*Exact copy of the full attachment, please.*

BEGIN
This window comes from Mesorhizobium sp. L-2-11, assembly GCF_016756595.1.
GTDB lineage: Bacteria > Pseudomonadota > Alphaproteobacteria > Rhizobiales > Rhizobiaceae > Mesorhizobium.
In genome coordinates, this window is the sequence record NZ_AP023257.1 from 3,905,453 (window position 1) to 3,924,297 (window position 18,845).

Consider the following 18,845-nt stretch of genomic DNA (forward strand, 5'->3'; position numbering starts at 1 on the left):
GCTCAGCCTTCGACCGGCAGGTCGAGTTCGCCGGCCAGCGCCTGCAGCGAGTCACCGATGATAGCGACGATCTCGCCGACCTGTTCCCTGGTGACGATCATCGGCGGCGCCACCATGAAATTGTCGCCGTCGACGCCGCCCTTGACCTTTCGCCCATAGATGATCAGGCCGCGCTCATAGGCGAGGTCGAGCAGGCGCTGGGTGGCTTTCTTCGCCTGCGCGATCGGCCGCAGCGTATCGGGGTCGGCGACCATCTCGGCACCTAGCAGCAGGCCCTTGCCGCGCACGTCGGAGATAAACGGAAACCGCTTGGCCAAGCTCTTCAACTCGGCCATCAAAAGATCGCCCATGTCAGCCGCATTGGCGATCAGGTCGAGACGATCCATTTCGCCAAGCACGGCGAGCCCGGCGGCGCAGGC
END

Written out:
This window comes from Mesorhizobium sp. L-2-11, assembly GCF_016756595.1.
GTDB lineage: Bacteria > Pseudomonadota > Alphaproteobacteria > Rhizobiales > Rhizobiaceae > Mesorhizobium.
In genome coordinates, this window is the sequence record NZ_AP023257.1 from 3,905,453 (window position 1) to 3,924,297 (window position 18,845).

Consider the following 18,845-nt stretch of genomic DNA (forward strand, 5'->3'; position numbering starts at 1 on the left):
GCTCAGCCTTCGACCGGCAGGTCGAGTTCGCCGGCCAGCGCCTGCAGCGAGTCACCGATGATAGCGACGATCTCGCCGACCTGTTCCCTGGTGACGATCATCGGCGGCGCCACCATGAAATTGTCGCCGTCGACGCCGCCCTTGACCTTTCGCCCATAGATGATCAGGCCGCGCTCATAGGCGAGGTCGAGCAGGCGCTGGGTGGCTTTCTTCGCCTGCGCGATCGGCCGCAGCGTATCGGGGTCGGCGACCATCTCGGCACCTAGCAGCAGGCCCTTGCCGCGCACGTCGGAGATAAACGGAAACCGCTTGGCCAAGCTCTTCAACTCGGCCATCAAAAGATCGCCCATGTCAGCCGCATTGGCGATCAGGTCGAGACGATCCATTTCGCCAAGCACGGCGAGCCCGGCGGCGCAGGC